ABA Disaster Legal Services Director on Sandy Recovery, Calls for Volunteerism
David H.K. Nguyen, DLS Director
Since Hurricane Sandy hit one of the most densely populated regions of the United States, every day we have been hearing about the outpouring of humanity from volunteers as well as from victims helping others affected by the storm. It has reinforced my belief in people and the work that I do.
After becoming involved with the American Bar Association Young Lawyers Division Disaster Legal Services program over two years ago, I have been working intimately with coordinating the DLS response, planning strategically for more effective and efficient response processes, and developing relationships critical to our ability to serve disaster survivors. Because this is a pro bono position, it has been difficult to find time outside my day job to visit disaster sites, to see the FEMA and DLS response firsthand. However, because of the immense impact of Superstorm Sandy and the tragic aftermath the hurricane left behind, I rearranged my schedule to participate in volunteer attorney training, meet with my FEMA and bar association counterparts, and tour the destruction. During my trip, the people I met and the things I saw confirmed the long-standing commitment of the legal profession and ABA members to serve those most in need.
Disaster Legal Services is a program administered by the ABA Young Lawyers Division with the Federal Emergency Management Agency. We also work closely with Legal Services Corporation and the ABA Special Committee on Disaster Response and Preparedness.
When an area hit by natural disaster needs federal assistance, FEMA determines the need for legal aid, and if necessary, initiates the program. The DLS team then works to implement a free legal hotline through its YLD district representative, who has completed an intensive and comprehensive half-day training. The setup of the hotline also usually involves collaboration with the state or local bar association, sometimes with the local legal aid organization or an area law firm. Then, the hotline is widely publicized and volunteer attorneys standby to field various legal issues posed by disaster survivors. Volunteer lawyers cannot accept fee-generating cases, and as such, these cases are sent to the lawyer referral service.
The setup and implementation of a legal hotline may seem simple; however, doing so requires a strong commitment as well as innovation and creativity. In the case of Sandy, Alena Shautsova, Dana Hrelic and Blake Laurence, the district representatives for New York, Connecticut and New Jersey, respectively, worked with their state bar associations to set up the DLS hotline shortly after the hurricane hit.
The Connecticut Bar Association has recruited more than 25 lawyers, while both the New York State Bar Association and New Jersey Bar Association have recruited more than 60 volunteer lawyers. These organizations, often collaborating with other nonprofit and legal aid organizations, are constantly looking for more volunteer lawyers to assist with the needs of others in their communities. Depending on the state, calls into the hotlines can vary from a handful a week in the instance of Connecticut, to hundreds for New Jersey and New York, which are the hardest hit states. Common legal issues volunteer attorneys are assisting with include FEMA assistance and appeals of benefits, landlord-tenant issues and insurance claims.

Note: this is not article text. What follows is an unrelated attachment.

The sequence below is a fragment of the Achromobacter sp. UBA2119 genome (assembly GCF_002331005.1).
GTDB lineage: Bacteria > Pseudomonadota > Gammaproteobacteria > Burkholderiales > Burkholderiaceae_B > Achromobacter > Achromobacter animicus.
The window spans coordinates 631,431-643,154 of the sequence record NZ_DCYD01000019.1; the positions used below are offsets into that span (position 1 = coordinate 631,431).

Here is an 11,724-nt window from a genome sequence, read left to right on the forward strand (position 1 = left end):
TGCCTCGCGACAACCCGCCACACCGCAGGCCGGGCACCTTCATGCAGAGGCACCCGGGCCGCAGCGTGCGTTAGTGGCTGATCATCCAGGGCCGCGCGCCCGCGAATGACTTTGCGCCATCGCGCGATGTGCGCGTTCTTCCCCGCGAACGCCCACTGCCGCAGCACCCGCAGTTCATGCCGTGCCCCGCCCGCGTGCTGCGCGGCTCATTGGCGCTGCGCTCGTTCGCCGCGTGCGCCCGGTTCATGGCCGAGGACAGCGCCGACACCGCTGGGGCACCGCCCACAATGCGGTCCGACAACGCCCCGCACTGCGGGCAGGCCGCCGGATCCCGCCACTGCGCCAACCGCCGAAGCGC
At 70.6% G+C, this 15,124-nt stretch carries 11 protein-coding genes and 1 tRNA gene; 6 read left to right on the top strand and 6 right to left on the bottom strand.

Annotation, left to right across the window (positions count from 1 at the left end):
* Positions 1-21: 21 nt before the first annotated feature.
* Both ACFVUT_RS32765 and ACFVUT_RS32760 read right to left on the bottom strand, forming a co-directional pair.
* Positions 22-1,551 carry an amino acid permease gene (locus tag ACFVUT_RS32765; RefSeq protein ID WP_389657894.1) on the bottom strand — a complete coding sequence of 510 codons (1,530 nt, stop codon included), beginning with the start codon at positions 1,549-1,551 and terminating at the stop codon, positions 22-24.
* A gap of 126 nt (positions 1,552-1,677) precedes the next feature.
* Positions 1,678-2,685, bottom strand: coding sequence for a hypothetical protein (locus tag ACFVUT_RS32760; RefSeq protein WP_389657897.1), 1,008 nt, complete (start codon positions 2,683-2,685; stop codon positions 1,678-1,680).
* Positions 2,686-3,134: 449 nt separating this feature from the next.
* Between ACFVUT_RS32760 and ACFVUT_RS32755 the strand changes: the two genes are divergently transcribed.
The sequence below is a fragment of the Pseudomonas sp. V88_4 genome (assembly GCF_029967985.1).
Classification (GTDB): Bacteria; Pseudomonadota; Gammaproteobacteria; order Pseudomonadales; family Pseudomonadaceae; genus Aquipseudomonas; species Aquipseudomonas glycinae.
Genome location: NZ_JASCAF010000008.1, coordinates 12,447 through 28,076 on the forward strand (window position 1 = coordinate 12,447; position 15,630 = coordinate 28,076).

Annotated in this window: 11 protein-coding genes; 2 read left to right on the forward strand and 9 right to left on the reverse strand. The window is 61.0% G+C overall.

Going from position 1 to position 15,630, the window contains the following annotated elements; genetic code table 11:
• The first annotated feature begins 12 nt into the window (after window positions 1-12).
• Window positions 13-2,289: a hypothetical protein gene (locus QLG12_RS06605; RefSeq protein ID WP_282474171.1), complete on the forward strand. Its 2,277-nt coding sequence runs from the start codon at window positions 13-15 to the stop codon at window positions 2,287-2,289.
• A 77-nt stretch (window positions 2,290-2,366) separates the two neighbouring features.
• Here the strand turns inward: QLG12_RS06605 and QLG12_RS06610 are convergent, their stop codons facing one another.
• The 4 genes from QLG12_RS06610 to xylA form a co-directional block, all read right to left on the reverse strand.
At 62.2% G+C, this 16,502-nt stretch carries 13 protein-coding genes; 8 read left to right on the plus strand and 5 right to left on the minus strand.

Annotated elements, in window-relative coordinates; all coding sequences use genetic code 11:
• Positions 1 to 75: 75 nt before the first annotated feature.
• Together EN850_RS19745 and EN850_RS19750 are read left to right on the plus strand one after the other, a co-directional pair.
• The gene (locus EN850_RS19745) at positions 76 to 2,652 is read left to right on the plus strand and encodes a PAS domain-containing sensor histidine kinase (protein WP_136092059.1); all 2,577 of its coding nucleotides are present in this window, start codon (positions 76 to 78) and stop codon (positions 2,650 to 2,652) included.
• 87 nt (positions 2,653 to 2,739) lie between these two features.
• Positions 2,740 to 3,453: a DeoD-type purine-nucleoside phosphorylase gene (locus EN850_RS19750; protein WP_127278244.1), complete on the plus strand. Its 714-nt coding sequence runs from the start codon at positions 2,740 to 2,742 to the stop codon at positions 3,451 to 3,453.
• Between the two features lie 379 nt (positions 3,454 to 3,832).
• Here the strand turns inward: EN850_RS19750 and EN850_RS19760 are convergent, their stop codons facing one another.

Over three days earlier this month, I visited an American Red Cross operations center, disaster recovery centers in both Connecticut and New York, the FEMA Joint Field Office in Queens, N.Y., and New York disaster areas on Staten Island and Rockaway Beach, as well as volunteered at a bulk distribution site for the American Red Cross. After being involved with DLS for so many years, hearing stories and seeing pictures of devastated areas, nothing does justice to the understanding of a disaster’s impact as experiencing the destruction firsthand.
Volunteer lawyers are critical to the legal needs of disaster survivors, says David Nguyen, Disaster Legal Services Director.
To find volunteer opportunities, use the National Pro Bono Volunteer Opportunities Guide, a joint project of the ABA Standing Committee on Pro Bono and Public Service, its project, the ABA Center for Pro Bono, and Pro Bono Net.
Hurricanes Katrina, Irene and now Sandy—we have all seen and heard of the terrible and sad devastation that a natural disaster leaves behind. The loss of personal belongings and family treasures that can never be replaced leaves a hole in one’s heart. The struggles of having no home, electricity or food can strain one’s patience, and the difficulties of recovering after a disaster can put those already in a bad place even worse. However, in the midst of the destruction and terrible aftermath of Sandy, I was able to see and experience the spirit of humanity that has overcome the usual separators of state lines as well as race and class differences to help fuel the rebuilding process.
To the FEMA employees who work around the clock seven days a week, living out of hotels away from their families; the Red Cross employees and volunteers traveling for hours and days, living out of shelters and working endless hours; the YLD district representatives; and hundreds of volunteer attorneys and law students taking time away from their law practices and studies to provide pro bono legal services to those who need it most — thank you!
For more information, please visit www.ambar.org/disasterhelp.